An essential part of Israelite and Jewish life and culture, as in other religions with which anthropological study has made interesting comparison. Although it is assumed (Gen. 1: 30) that humanity lived by eating vegetables, sacrifices involving consumption of meat were instituted. They were devised primarily as a means for dealing with sin. Offences which needed expiation were not necessarily those committed deliberately; they all still required the appointed ‘guilt offering’ (Lev. 5: 17–19). The animal sacrificed was killed as a substitute for the human transgressor who otherwise could have died. The offerer laid his hand on the head of the victim in order to identify himself with it (Lev. 1: 4) and offer himself to God. On the Day of Atonement (Lev. 16) the offering of a bull enabled Aaron to approach the mercy-seat in the holy place, and a goat was sacrificed for the sins of Israel; the goat was then dispatched into the wilderness—cleansed from the defilement of Israel's sins. Amos (5: 21–7) and Isaiah (1: 10–20) repudiate the practice of sacrifices if taken as easy means of access to God without obedience to his will. Animals sacrificed had to be free from injury and visible defects; the blood was drained out and there ensued a loss of consciousness (Deut. 12: 15 ff., Lev. 17: 14) after about two minutes.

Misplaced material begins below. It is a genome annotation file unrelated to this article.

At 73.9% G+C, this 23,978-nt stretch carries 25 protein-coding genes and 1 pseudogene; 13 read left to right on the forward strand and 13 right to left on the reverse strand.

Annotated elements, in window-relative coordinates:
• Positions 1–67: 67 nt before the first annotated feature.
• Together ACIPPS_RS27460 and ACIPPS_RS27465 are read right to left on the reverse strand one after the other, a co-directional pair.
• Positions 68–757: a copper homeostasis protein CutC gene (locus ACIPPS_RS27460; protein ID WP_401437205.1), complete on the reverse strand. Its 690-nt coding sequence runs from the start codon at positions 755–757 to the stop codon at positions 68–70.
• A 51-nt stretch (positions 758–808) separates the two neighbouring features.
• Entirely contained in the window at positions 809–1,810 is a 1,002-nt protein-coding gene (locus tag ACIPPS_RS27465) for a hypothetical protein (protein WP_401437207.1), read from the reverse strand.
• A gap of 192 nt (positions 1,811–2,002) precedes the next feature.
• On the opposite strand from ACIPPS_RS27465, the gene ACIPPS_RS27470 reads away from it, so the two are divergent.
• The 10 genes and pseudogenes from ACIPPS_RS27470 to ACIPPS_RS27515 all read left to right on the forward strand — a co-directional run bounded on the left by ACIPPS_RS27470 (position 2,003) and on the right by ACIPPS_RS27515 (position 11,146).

The NT adopts the sacrificial principle in order to explain the death of Christ; he died to atone for our sins (1 Cor. 15: 3), by his blood (Rom. 3: 25), and ‘for our trespasses’ (Rom. 4: 25). Jesus' death is in Paul's mind when he writes that one man's act of righteousness leads to acquittal (Rom. 5: 18). Jesus, who was without sin (2 Cor. 5: 21; cf. Heb. 4: 15), took the place of sinful human beings (2 Cor. 5: 21; Rom. 8: 3). Paul does not, however, labour the sacrificial metaphors, and prefers to base a Christian's relationship with God on his theory of participation in Christ by sharing sacramentally in his death and resurrection. He means that because Christ shares the universal human experience of death, it is possible for believers to share his death.

During the Persian period (551–323 BCE) it would seem unlikely that the nominal requirement of 1,000 lambs and 100 bullocks could have been made available.